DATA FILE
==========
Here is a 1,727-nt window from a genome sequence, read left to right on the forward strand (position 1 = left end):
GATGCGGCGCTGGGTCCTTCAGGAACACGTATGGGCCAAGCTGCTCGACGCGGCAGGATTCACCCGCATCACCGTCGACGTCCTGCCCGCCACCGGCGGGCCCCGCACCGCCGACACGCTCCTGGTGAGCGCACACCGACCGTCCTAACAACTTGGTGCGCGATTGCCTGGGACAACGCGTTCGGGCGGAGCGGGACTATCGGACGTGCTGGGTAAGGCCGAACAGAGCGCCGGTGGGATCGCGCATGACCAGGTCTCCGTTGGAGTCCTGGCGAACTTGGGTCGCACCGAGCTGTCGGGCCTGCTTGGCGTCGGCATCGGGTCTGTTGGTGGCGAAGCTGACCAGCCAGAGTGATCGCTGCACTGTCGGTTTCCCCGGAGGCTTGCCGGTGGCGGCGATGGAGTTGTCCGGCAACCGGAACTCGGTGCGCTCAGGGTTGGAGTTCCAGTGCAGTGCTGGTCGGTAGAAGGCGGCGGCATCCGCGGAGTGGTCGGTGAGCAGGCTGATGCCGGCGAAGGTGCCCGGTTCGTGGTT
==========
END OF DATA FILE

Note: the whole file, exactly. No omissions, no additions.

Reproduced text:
Here is a 1,727-nt window from a genome sequence, read left to right on the forward strand (position 1 = left end):
GATGCGGCGCTGGGTCCTTCAGGAACACGTATGGGCCAAGCTGCTCGACGCGGCAGGATTCACCCGCATCACCGTCGACGTCCTGCCCGCCACCGGCGGGCCCCGCACCGCCGACACGCTCCTGGTGAGCGCACACCGACCGTCCTAACAACTTGGTGCGCGATTGCCTGGGACAACGCGTTCGGGCGGAGCGGGACTATCGGACGTGCTGGGTAAGGCCGAACAGAGCGCCGGTGGGATCGCGCATGACCAGGTCTCCGTTGGAGTCCTGGCGAACTTGGGTCGCACCGAGCTGTCGGGCCTGCTTGGCGTCGGCATCGGGTCTGTTGGTGGCGAAGCTGACCAGCCAGAGTGATCGCTGCACTGTCGGTTTCCCCGGAGGCTTGCCGGTGGCGGCGATGGAGTTGTCCGGCAACCGGAACTCGGTGCGCTCAGGGTTGGAGTTCCAGTGCAGTGCTGGTCGGTAGAAGGCGGCGGCATCCGCGGAGTGGTCGGTGAGCAGGCTGATGCCGGCGAAGGTGCCCGGTTCGTGGTT